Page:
Bogota mayor plans car-free city

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  • From the Financial Times, October 27 2000

    Bogota mayor plans car-free city

    By James Wilson, Finanical Times

    It might be one of the world's most violent cities, but Colombia's capital will on Sunday focus on a radical transport initiative that could consummate a highly improbable relationship: the flirtation between the people of Bogota and their bicycles.

    For hundreds of thousands of the city's residents -authorities estimate 1m-plus - Sundays normally mean a bike ride on some of the 100 km of roads temporarily closed to vehicle traffic, in the type of civic initiative more associated with progressive European capitals than with the polluted chaos of the Latin American urban jungle.

    But in general, the popularity of the cycleways offers surprising proof that Colombian society is still not - despite guerrilla conflict, 3,000 annual kidnappings and one of the world's worst murder rates - close to the sort of alarming social breakdown that many would expect or predict.

    On Sunday Enrique Penalosa, Bogota's mayor, is seeking to mobilise the pedallers' power by asking voters to approve a complete, city-wide ban on private vehicles during peak-hour workdays, to be implemented from the year 2015.

    Mr Penalosa - who leaves office in December - has already begun a planned 200 km network of cycle paths throughout the city. He hopes city residents will back his vision to transform Bogota into a 7-day-a-week cycling sanctuary. But many say the planned restriction would be a step too far that could cripple business.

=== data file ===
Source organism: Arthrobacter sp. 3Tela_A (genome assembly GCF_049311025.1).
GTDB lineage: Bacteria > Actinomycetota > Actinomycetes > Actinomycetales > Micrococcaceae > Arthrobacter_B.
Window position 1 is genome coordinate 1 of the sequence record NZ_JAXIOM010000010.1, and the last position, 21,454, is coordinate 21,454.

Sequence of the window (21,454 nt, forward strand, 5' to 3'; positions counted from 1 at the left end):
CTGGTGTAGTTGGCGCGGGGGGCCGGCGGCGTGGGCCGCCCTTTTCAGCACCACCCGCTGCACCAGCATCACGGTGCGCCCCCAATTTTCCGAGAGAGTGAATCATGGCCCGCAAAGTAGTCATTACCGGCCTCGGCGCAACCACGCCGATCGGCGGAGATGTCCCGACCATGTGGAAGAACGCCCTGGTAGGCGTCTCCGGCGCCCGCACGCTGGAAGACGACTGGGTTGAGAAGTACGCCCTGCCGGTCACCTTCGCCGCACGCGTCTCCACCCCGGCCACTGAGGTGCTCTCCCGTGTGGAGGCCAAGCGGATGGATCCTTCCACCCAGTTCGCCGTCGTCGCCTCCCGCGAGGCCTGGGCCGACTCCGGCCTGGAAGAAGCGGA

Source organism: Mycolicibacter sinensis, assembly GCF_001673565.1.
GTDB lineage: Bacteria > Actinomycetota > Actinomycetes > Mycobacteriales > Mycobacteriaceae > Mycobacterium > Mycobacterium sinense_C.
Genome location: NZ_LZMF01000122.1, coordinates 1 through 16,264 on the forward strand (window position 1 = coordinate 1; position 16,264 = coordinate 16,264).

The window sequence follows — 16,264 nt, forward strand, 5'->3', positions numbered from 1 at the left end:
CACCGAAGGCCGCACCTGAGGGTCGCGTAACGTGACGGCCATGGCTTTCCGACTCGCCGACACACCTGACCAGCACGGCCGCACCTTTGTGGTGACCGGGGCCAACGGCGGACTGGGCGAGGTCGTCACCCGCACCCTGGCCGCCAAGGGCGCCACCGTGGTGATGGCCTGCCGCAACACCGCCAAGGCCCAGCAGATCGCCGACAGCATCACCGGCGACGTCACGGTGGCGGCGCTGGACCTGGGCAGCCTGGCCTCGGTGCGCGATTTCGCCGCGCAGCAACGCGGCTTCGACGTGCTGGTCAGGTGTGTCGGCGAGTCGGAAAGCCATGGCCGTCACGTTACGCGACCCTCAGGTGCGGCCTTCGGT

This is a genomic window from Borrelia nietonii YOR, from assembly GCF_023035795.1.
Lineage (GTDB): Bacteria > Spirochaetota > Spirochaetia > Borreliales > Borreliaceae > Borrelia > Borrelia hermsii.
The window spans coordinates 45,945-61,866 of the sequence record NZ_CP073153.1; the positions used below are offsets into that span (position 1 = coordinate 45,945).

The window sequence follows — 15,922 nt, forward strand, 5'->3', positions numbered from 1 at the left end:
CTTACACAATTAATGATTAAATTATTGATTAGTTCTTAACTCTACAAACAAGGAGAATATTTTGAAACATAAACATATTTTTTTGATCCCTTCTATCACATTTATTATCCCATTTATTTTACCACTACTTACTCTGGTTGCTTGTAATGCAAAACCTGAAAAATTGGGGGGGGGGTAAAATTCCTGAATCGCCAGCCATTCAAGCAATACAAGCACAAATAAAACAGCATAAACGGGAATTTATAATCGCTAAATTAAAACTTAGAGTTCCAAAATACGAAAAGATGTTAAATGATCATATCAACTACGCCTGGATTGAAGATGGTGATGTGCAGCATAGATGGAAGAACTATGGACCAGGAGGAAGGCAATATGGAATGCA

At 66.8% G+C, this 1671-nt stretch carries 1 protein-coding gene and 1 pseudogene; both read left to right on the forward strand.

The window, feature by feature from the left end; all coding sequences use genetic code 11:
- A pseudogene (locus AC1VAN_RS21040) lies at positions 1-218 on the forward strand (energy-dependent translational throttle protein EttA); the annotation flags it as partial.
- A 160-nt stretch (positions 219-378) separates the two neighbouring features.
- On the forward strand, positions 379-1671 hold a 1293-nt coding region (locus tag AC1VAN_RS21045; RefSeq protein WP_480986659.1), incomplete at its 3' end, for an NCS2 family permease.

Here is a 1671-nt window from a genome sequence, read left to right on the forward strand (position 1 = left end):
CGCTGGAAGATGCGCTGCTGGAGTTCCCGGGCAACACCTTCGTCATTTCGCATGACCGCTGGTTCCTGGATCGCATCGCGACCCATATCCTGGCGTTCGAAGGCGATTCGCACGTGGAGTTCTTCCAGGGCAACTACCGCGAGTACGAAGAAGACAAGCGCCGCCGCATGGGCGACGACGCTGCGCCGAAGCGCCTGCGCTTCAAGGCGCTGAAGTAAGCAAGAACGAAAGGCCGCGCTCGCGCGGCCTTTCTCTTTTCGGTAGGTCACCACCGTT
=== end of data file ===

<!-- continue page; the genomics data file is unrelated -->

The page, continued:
Fenalco, the retailers' association, this week published newspaper adverts urging people not to vote (at least one-third of electors have to vote in the poll for the result to be valid). "The measure would be a lethal blow to Bogota's economy," says Fenalco. "It wouldn't benefit the environment because the traffic jams would change times."

    Even some taxi drivers, who might expect more passengers from a ban on private cars, are opposed. "It's going to be so bad for business in the city that there'll be no one in the streets who can afford a taxi," says driver Alvaro Mendez.

    Undeterred, Mr Penalosa argues Bogota has an unmissable chance to plan further development around public transport and bikes because population density is high - around 210 people per hectare compared with 10-15 per hectare in US cities such as Miami - and average journeys between work and home are short, around 8 km.

    As the mayor points out, even Bogota's wealthy prefer high-rise city apartments rather than suburban homes with gardens, because they offer more security against the appalling crime rate.

    Car ownership is also low and only 12 per cent of commuters use their cars, according to the mayor.

    Public transport for the city's 6.5m residents is still woefully sub-standard. But Mr Penalosa says the 15-year lapse before implementing the car ban would give time to improve services. A new bus network is being launched later this year. By contrast, more roads for cars would encourage the city's sprawl across its mountain plateau.

    Bogota has already dabbled with a car-free life. Private vehicles are already subject to peak-hour bans twice a week. A citywide 'day without cars' in February won international praise, and voters in Sunday's referendum can choose to make the day an annual event.

    "Bogota's residents are going to decide on a way of life," says the city's hopeful mayor. "Human beings don't have to accept the world as they find it."

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